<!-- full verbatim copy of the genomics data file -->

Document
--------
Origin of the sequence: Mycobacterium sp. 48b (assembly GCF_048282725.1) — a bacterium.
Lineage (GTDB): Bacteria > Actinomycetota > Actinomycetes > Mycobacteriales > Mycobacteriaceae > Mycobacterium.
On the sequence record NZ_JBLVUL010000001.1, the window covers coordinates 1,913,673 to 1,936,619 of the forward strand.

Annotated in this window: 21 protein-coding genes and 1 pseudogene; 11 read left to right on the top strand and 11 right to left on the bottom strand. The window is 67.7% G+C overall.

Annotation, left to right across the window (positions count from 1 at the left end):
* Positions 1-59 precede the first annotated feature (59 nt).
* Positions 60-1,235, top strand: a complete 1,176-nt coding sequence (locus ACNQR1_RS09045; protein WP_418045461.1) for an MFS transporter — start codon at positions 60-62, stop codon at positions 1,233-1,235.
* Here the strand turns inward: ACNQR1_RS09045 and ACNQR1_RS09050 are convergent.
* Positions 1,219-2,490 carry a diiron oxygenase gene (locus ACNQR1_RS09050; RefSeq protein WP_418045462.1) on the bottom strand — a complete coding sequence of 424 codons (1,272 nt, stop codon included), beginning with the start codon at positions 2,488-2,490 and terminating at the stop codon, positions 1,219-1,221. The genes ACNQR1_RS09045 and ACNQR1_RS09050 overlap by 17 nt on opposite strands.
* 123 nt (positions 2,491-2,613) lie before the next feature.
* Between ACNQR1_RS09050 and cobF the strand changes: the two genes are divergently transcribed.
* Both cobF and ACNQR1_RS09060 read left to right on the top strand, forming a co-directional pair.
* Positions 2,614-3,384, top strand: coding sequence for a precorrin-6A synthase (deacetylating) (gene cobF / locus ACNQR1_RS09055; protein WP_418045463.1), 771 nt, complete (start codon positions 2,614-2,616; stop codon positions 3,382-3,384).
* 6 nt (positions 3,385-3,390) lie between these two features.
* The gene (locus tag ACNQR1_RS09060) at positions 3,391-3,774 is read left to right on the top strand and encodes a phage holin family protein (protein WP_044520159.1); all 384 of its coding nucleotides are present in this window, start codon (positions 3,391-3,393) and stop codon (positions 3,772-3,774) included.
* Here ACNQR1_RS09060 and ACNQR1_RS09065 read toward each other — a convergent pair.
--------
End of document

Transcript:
Origin of the sequence: Mycobacterium sp. 48b (assembly GCF_048282725.1) — a bacterium.
Lineage (GTDB): Bacteria > Actinomycetota > Actinomycetes > Mycobacteriales > Mycobacteriaceae > Mycobacterium.
On the sequence record NZ_JBLVUL010000001.1, the window covers coordinates 1,913,673 to 1,936,619 of the forward strand.

Annotated in this window: 21 protein-coding genes and 1 pseudogene; 11 read left to right on the top strand and 11 right to left on the bottom strand. The window is 67.7% G+C overall.

Annotation, left to right across the window (positions count from 1 at the left end):
* Positions 1-59 precede the first annotated feature (59 nt).
* Positions 60-1,235, top strand: a complete 1,176-nt coding sequence (locus ACNQR1_RS09045; protein WP_418045461.1) for an MFS transporter — start codon at positions 60-62, stop codon at positions 1,233-1,235.
* Here the strand turns inward: ACNQR1_RS09045 and ACNQR1_RS09050 are convergent.
* Positions 1,219-2,490 carry a diiron oxygenase gene (locus ACNQR1_RS09050; RefSeq protein WP_418045462.1) on the bottom strand — a complete coding sequence of 424 codons (1,272 nt, stop codon included), beginning with the start codon at positions 2,488-2,490 and terminating at the stop codon, positions 1,219-1,221. The genes ACNQR1_RS09045 and ACNQR1_RS09050 overlap by 17 nt on opposite strands.
* 123 nt (positions 2,491-2,613) lie before the next feature.
* Between ACNQR1_RS09050 and cobF the strand changes: the two genes are divergently transcribed.
* Both cobF and ACNQR1_RS09060 read left to right on the top strand, forming a co-directional pair.
* Positions 2,614-3,384, top strand: coding sequence for a precorrin-6A synthase (deacetylating) (gene cobF / locus ACNQR1_RS09055; protein WP_418045463.1), 771 nt, complete (start codon positions 2,614-2,616; stop codon positions 3,382-3,384).
* 6 nt (positions 3,385-3,390) lie between these two features.
* The gene (locus tag ACNQR1_RS09060) at positions 3,391-3,774 is read left to right on the top strand and encodes a phage holin family protein (protein WP_044520159.1); all 384 of its coding nucleotides are present in this window, start codon (positions 3,391-3,393) and stop codon (positions 3,772-3,774) included.
* Here ACNQR1_RS09060 and ACNQR1_RS09065 read toward each other — a convergent pair.